Again, paper and slides are available online.

After a short break, Qiuyan Xu presented ways to learn ranking functions from explicit as well as implicit user feedback. Any interaction with search engines provides valuable feedback about the quality of the current ranking function. Watching users - and learning from their clicks - can help to improve future ranking functions.

A very detailedpaper as well as slides are available for download.

Last talk was be Robert Kubiak on topic detection and tracking. The talk presented methods for identifying and tracking upcoming topics e.g. in news streams or blog postings. Given the amount of new information published digitally each day, these systems can help following interesting news topics or by sending notifications on new, upcoming topics.

Paper and slides are available online.

If you are a student in Berlin interested in scalable machine learning: The next course IMPRO2 has been setup. As last year the goal is to not only improve your skills in writing code but also to interact with the community and if appropriate to contribute back the work created during the course.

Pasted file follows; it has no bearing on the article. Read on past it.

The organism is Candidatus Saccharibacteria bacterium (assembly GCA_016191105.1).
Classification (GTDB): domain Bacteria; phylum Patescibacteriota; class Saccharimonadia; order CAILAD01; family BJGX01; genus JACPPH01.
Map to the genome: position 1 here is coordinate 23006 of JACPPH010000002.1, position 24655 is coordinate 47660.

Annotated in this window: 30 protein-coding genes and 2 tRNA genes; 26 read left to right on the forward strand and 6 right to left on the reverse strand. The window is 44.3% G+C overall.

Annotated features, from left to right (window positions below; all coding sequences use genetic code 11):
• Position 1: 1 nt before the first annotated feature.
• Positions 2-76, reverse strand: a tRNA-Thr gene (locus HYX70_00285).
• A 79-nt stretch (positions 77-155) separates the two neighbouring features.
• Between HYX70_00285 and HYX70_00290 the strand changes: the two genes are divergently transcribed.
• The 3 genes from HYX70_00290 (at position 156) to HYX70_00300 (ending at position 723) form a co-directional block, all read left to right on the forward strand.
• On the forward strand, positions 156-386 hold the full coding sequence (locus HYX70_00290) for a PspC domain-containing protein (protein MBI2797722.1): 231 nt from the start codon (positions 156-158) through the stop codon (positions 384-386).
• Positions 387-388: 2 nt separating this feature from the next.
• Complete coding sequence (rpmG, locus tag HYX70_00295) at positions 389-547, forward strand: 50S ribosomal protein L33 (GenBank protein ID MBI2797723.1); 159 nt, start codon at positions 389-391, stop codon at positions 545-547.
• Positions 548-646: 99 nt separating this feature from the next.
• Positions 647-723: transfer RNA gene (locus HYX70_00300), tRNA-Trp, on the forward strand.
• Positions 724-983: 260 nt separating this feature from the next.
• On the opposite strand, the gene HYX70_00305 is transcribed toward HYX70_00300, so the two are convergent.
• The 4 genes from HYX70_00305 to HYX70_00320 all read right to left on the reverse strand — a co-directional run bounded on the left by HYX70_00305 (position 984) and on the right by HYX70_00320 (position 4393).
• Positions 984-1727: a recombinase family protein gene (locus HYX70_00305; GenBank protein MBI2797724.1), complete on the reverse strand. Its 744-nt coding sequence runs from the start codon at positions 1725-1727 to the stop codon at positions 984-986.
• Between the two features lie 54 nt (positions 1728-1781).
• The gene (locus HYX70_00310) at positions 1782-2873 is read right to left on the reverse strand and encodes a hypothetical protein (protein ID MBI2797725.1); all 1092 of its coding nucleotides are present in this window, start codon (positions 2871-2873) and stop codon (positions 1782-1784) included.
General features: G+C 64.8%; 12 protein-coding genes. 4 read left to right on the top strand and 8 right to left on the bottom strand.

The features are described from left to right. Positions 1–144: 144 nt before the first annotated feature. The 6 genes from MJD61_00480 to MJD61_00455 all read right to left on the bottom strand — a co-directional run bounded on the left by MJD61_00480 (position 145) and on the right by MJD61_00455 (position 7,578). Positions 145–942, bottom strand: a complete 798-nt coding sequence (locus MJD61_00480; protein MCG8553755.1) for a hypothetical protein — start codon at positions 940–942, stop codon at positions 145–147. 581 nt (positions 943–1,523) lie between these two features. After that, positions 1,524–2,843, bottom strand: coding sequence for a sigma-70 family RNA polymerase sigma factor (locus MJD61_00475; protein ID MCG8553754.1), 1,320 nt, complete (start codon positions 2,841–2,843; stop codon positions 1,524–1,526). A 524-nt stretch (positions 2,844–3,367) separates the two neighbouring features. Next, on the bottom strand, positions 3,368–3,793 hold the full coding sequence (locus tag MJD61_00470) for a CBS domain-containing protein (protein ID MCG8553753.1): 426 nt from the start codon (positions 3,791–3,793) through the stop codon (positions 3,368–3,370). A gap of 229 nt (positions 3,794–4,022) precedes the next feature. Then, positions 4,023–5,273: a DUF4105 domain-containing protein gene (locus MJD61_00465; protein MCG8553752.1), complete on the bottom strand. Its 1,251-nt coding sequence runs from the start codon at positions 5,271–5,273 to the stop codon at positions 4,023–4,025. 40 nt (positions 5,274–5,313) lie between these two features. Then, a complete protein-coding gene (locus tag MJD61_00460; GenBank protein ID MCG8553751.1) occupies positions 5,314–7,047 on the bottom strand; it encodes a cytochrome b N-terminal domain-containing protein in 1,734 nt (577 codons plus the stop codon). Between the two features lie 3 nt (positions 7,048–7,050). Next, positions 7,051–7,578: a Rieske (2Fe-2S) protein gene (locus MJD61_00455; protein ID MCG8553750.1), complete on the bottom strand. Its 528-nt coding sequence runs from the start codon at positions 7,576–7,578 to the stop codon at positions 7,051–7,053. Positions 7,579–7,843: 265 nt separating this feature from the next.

With a little help from my friends

2009-12-31 23:55
The end of the year 2009 is quickly approaching. To me it feels a little like it ran away far too quickly. So instead of taking part in the annual review of past events, I would like to use it as an opportunity to say thank you: The past twelve months were a lot of fun with lots of interesting, nice people from all over the world. I got the chance to meet quite a bit of the Mahout community, I got lots and lots of new developers from all over Germany - or more precisely the EU - to attend the Apache Hadoop Get Together in Berlin. The interest in Mahout has grown tremendously over the past year.

All of this would not have been possible without the help of many people: First of all I'd like to thank Thilo Fromm - for making me happy whenever I was disappointed, for solacing me when I when I was sad, for patiently listening to me nervously whining before each and every talk, for kindly reviewing my slides and last but not least for helping me fix some of the problems that bugged me. Oh - and, thanks for helping me fix the issue in the zookeeper c-client within minutes that puzzled me for days.